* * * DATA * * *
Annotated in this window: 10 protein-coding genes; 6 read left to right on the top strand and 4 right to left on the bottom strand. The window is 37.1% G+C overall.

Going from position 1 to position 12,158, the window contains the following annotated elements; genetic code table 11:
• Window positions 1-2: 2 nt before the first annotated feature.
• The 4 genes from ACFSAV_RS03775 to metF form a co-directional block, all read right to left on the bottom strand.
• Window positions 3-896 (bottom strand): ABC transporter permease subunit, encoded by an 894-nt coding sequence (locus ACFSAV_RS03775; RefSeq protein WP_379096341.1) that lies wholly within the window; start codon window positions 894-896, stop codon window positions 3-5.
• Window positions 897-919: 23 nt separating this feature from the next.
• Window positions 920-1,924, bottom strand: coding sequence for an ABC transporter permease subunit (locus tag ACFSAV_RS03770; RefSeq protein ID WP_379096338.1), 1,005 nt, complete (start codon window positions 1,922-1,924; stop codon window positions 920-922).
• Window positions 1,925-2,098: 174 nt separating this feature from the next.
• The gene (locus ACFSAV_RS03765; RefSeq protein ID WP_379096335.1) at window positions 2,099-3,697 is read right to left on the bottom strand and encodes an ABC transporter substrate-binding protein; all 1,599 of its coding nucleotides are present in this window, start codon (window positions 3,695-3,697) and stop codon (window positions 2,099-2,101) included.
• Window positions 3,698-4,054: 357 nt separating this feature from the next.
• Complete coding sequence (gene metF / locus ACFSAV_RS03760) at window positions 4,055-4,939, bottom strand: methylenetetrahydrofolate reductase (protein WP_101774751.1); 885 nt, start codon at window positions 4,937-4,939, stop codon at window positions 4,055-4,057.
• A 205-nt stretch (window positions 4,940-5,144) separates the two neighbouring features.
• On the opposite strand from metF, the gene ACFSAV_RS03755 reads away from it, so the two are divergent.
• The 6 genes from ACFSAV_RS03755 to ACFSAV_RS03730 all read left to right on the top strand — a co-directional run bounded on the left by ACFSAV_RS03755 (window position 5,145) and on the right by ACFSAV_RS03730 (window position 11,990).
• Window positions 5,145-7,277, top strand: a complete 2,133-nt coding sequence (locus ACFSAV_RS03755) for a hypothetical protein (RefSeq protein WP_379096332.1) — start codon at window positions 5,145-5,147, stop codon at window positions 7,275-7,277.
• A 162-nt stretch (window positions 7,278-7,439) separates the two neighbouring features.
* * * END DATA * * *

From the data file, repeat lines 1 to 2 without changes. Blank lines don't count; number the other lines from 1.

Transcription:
Annotated in this window: 10 protein-coding genes; 6 read left to right on the top strand and 4 right to left on the bottom strand. The window is 37.1% G+C overall.

Going from position 1 to position 12,158, the window contains the following annotated elements; genetic code table 11: